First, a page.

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Treatment strategy for reducing the risk of rituximab-induced cytokine release syndrome in patients with intravascular large B-cell lymphoma: a case report and review of the literature

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Intravascular large B-cell lymphoma is a rare aggressive disseminated disease characterized by the presence of lymphoma cells in small vessels without lymphadenopathy. Rituximab, a novel monoclonal antibody against the CD20 B-cell antigen, has been reported to be effective in treating intravascular large B-cell lymphoma. However, adverse events have been reported in association with rituximab infusion.

Case presentation

We report the case of a 54-year-old Japanese man diagnosed with Asian variant intravascular large B-cell lymphoma who died within five hours of the initiation of a first course of chemotherapy including rituximab. Autopsy results suggested that the patient died of severe systemic inflammatory response syndrome. A literature review revealed that rituximab administered during the second course of chemotherapy (instead of during the first course) appears to reduce the incidence of infusion reactions (from 48% to 15%) without altering the frequency of complete remission outcomes.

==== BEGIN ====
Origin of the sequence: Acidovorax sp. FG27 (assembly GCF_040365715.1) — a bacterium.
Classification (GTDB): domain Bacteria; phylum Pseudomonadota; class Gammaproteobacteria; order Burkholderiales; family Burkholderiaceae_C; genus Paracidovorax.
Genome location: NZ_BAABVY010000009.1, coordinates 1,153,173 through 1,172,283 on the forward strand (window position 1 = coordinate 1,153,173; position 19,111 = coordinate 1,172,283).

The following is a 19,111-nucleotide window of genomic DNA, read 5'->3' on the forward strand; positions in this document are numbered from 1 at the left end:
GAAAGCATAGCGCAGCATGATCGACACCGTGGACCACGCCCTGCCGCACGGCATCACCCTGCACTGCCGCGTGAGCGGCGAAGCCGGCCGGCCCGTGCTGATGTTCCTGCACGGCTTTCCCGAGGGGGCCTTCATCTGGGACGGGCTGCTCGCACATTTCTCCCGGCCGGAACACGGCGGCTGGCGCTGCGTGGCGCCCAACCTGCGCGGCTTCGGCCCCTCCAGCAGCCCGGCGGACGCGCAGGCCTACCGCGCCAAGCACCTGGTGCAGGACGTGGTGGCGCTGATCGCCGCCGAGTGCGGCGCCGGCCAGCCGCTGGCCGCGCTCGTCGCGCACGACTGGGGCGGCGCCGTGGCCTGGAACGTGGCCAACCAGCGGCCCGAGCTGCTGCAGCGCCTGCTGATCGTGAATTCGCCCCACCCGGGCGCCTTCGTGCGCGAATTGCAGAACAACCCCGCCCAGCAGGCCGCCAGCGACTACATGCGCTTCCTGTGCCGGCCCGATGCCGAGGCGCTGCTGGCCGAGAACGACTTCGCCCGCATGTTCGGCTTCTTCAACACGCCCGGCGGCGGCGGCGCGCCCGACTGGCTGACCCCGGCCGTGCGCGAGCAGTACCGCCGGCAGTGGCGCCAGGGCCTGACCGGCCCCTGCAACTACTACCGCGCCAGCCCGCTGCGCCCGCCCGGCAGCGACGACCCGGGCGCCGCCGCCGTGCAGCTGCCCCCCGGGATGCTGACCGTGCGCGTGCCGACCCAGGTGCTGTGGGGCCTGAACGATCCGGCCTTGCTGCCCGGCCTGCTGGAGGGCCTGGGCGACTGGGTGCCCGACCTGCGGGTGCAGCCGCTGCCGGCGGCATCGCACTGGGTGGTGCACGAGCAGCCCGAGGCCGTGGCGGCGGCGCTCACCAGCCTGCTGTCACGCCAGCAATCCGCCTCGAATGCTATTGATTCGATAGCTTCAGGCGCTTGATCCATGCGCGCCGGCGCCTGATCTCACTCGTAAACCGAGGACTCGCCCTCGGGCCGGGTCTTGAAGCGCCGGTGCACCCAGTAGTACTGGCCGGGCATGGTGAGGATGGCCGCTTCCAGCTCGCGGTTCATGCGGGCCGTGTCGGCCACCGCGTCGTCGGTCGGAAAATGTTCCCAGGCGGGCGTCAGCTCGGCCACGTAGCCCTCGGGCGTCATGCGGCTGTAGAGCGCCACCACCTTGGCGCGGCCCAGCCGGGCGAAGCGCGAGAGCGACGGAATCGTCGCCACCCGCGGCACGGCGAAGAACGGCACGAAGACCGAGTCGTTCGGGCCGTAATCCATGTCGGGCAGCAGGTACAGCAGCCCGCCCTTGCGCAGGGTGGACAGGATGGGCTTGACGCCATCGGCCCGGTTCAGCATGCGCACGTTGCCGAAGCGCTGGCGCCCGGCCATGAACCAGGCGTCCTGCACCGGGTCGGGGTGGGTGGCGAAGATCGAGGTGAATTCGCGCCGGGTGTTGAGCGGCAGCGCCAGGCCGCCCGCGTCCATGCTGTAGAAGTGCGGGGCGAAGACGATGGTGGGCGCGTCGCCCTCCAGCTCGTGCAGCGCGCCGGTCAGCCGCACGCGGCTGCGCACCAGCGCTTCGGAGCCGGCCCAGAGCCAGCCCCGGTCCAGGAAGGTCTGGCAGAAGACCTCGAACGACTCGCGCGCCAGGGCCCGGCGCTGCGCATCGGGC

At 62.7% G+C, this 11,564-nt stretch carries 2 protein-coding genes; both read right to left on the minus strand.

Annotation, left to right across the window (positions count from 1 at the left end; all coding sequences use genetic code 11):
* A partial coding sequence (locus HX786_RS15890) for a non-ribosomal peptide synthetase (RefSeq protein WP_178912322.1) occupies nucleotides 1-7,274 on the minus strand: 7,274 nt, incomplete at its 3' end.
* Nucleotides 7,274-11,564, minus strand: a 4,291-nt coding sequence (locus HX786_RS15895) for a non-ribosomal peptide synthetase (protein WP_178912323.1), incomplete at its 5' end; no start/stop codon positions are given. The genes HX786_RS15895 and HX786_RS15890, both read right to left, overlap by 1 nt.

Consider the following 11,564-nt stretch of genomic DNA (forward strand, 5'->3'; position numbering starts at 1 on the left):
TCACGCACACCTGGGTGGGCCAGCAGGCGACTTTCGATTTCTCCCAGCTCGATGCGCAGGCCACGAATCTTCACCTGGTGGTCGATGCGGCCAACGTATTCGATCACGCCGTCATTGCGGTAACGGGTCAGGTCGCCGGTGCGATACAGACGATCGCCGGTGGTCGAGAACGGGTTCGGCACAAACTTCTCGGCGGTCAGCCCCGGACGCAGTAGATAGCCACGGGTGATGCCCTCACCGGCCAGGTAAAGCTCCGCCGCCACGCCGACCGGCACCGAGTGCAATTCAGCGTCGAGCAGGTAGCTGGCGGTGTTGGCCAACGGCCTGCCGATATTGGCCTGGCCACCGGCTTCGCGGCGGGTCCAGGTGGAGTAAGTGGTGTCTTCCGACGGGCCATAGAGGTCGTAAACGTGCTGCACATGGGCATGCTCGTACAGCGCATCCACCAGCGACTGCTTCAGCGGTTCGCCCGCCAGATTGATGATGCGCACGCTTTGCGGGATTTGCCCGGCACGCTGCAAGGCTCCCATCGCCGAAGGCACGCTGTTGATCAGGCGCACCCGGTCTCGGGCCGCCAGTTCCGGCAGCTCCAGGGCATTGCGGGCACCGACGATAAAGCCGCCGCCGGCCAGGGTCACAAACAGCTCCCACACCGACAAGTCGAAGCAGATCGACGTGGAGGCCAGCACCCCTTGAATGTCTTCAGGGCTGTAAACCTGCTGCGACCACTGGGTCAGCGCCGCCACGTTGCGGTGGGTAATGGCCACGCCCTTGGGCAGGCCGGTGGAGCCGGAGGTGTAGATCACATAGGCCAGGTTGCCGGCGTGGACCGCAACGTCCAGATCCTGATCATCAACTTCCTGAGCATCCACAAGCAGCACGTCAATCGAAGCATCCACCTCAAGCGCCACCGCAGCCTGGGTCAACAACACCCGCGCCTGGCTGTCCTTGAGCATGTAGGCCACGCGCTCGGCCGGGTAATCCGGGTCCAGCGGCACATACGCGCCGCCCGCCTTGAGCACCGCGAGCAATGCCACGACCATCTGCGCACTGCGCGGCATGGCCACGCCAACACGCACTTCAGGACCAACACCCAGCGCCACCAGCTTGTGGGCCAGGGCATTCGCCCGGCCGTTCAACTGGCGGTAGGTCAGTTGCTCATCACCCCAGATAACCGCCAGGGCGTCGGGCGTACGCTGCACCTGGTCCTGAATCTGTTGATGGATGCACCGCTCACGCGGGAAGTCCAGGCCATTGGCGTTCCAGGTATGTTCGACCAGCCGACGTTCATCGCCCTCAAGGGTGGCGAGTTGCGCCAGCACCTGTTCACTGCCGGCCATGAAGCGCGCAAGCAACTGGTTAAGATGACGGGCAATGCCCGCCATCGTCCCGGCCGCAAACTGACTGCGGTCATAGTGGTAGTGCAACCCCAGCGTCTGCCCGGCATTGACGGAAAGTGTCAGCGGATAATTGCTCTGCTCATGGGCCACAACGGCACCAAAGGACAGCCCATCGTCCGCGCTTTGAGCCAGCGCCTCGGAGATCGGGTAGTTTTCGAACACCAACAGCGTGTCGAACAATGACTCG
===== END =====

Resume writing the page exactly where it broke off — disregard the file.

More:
Our data indicate that the incidence of adverse reactions to rituximab can be markedly decreased if the tumor load is first reduced with an initial course of chemotherapy excluding rituximab. Future prospective studies of the timing of rituximab administration are warranted.


Intravascular large B-cell lymphoma (IVLBCL) is a rare type of extranodal large B-cell lymphoma characterized by the proliferation of lymphoma cells within the lumina of small blood vessels and capillaries [1]. There is currently no standard therapeutic strategy for IVLBCL.